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Poem by Thomas Urquhart

Epigrams. The First Booke. № 9. How a valiant man ought to behave himselfe towards those, that basely offer to offend him

HEE is beyond the reach of common men,
Who can despise an injury; for as
The billowes of the Sea insult in vaine,
Against a Rocke: a stout breast finds no cause,
Of being commov'd at wrongs, whereof the Dart,
Resiles from him, as from a brasen Wall,
On the offender, while his mighty heart,
And noble mind, far more sublime, then all
The Regions of the Ayre, most bravely scorne
Th'inferiour dangers of a boystrous storme.

Thomas Urquhart

Thomas Urquhart's other poems:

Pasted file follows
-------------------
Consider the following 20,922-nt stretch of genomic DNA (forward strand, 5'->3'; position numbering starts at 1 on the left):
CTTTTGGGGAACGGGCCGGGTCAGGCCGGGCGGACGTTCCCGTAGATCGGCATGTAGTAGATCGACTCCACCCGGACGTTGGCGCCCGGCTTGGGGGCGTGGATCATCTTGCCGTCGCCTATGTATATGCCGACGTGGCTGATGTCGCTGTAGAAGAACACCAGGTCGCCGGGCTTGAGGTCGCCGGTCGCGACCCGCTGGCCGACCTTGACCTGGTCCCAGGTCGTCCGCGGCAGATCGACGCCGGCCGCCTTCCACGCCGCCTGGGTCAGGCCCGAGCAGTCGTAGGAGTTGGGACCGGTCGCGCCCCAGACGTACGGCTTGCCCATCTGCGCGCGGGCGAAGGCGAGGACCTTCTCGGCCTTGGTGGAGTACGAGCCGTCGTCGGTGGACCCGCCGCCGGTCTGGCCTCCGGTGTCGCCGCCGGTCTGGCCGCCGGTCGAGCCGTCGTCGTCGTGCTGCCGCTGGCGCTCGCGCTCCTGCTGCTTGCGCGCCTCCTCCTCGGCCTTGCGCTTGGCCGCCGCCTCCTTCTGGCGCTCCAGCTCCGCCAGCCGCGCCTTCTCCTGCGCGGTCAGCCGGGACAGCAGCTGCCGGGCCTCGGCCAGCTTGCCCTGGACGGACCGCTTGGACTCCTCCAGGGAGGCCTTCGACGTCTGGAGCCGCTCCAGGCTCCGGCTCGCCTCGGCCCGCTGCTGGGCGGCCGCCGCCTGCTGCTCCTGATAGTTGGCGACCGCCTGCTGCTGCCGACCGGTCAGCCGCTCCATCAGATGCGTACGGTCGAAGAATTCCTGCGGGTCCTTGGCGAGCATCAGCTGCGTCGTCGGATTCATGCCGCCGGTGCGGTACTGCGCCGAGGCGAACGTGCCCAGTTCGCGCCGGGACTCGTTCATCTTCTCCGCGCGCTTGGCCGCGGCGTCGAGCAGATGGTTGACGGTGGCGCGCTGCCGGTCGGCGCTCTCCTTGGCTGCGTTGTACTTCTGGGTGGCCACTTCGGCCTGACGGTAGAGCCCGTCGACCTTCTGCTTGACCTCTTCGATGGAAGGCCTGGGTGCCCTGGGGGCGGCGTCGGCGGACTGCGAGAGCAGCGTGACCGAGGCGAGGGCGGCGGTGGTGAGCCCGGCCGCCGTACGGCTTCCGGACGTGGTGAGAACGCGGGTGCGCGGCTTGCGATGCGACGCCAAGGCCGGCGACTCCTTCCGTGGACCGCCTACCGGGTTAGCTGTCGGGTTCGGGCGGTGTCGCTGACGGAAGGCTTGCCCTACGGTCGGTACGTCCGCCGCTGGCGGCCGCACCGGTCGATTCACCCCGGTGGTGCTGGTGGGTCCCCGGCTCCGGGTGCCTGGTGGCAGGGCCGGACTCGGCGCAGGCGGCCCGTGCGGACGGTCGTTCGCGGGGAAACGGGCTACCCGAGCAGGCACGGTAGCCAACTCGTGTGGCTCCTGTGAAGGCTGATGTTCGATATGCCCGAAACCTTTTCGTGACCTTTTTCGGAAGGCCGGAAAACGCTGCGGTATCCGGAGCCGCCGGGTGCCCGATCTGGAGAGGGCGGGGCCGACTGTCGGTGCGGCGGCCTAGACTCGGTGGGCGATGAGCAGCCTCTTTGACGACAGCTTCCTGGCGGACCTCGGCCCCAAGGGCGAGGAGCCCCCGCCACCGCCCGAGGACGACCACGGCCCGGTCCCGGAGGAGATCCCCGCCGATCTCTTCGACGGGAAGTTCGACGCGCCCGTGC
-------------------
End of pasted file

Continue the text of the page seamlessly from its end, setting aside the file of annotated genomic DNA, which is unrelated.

1. Epigrams. The Third Booke. № 1. How to behave ones selfe in all occasions
  2. Epigrams. The Second Booke. № 31. As it was a precept of antiquity, to leane more to vertue, then parentage: so is it a tenet of christianity, to repose more trust on the blood of christ, then our owne merits
  3. Epigrams. The Second Booke. № 18. That we ought not to be sorie at the losse of worldly goods
  4. Epigrams. The First Booke. № 25. Vertue, and goodnesse are very much opposed by the selfe-conceit, that many men have of their owne sufficiencie
  5. Epigrams. The First Booke. № 38. How Fortune oftentimes most praeposterously pond'ring the aections of men, with a great deale of injustice bestoweth her favours

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